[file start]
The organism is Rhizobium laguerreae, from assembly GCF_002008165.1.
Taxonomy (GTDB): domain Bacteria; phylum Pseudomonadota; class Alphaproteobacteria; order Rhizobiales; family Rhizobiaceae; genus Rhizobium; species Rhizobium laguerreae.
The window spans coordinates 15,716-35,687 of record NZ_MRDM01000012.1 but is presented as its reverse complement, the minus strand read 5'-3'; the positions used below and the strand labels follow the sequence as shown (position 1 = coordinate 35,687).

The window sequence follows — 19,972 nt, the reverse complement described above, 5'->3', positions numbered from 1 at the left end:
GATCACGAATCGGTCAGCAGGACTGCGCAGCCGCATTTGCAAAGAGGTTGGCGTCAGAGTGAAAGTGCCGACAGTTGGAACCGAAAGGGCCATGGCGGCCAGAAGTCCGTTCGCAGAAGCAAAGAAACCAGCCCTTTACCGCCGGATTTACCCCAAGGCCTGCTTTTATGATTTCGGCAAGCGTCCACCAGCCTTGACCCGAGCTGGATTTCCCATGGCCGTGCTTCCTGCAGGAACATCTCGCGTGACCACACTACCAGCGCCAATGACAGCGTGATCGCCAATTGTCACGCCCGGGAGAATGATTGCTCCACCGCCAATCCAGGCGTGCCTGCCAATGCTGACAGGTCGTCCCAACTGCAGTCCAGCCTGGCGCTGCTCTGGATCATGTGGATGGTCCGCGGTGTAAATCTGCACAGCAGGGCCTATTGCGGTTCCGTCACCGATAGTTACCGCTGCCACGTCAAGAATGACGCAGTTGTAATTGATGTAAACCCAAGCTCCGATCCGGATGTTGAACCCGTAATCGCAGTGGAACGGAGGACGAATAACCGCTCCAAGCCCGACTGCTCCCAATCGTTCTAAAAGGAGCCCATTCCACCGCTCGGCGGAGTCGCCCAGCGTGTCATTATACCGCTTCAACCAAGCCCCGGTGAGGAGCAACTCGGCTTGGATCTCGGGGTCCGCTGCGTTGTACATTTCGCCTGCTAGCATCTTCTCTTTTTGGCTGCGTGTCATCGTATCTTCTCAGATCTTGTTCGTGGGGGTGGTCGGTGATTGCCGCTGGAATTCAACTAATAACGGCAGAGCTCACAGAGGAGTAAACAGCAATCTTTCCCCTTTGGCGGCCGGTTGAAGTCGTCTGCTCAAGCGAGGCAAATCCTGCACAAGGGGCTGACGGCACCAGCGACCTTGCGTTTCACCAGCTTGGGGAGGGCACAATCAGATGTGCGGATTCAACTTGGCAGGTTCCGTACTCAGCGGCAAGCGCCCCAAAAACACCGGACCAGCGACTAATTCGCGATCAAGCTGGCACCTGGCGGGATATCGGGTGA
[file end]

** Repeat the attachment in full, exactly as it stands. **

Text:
The organism is Rhizobium laguerreae, from assembly GCF_002008165.1.
Taxonomy (GTDB): domain Bacteria; phylum Pseudomonadota; class Alphaproteobacteria; order Rhizobiales; family Rhizobiaceae; genus Rhizobium; species Rhizobium laguerreae.
The window spans coordinates 15,716-35,687 of record NZ_MRDM01000012.1 but is presented as its reverse complement, the minus strand read 5'-3'; the positions used below and the strand labels follow the sequence as shown (position 1 = coordinate 35,687).

The window sequence follows — 19,972 nt, the reverse complement described above, 5'->3', positions numbered from 1 at the left end:
GATCACGAATCGGTCAGCAGGACTGCGCAGCCGCATTTGCAAAGAGGTTGGCGTCAGAGTGAAAGTGCCGACAGTTGGAACCGAAAGGGCCATGGCGGCCAGAAGTCCGTTCGCAGAAGCAAAGAAACCAGCCCTTTACCGCCGGATTTACCCCAAGGCCTGCTTTTATGATTTCGGCAAGCGTCCACCAGCCTTGACCCGAGCTGGATTTCCCATGGCCGTGCTTCCTGCAGGAACATCTCGCGTGACCACACTACCAGCGCCAATGACAGCGTGATCGCCAATTGTCACGCCCGGGAGAATGATTGCTCCACCGCCAATCCAGGCGTGCCTGCCAATGCTGACAGGTCGTCCCAACTGCAGTCCAGCCTGGCGCTGCTCTGGATCATGTGGATGGTCCGCGGTGTAAATCTGCACAGCAGGGCCTATTGCGGTTCCGTCACCGATAGTTACCGCTGCCACGTCAAGAATGACGCAGTTGTAATTGATGTAAACCCAAGCTCCGATCCGGATGTTGAACCCGTAATCGCAGTGGAACGGAGGACGAATAACCGCTCCAAGCCCGACTGCTCCCAATCGTTCTAAAAGGAGCCCATTCCACCGCTCGGCGGAGTCGCCCAGCGTGTCATTATACCGCTTCAACCAAGCCCCGGTGAGGAGCAACTCGGCTTGGATCTCGGGGTCCGCTGCGTTGTACATTTCGCCTGCTAGCATCTTCTCTTTTTGGCTGCGTGTCATCGTATCTTCTCAGATCTTGTTCGTGGGGGTGGTCGGTGATTGCCGCTGGAATTCAACTAATAACGGCAGAGCTCACAGAGGAGTAAACAGCAATCTTTCCCCTTTGGCGGCCGGTTGAAGTCGTCTGCTCAAGCGAGGCAAATCCTGCACAAGGGGCTGACGGCACCAGCGACCTTGCGTTTCACCAGCTTGGGGAGGGCACAATCAGATGTGCGGATTCAACTTGGCAGGTTCCGTACTCAGCGGCAAGCGCCCCAAAAACACCGGACCAGCGACTAATTCGCGATCAAGCTGGCACCTGGCGGGATATCGGGTGA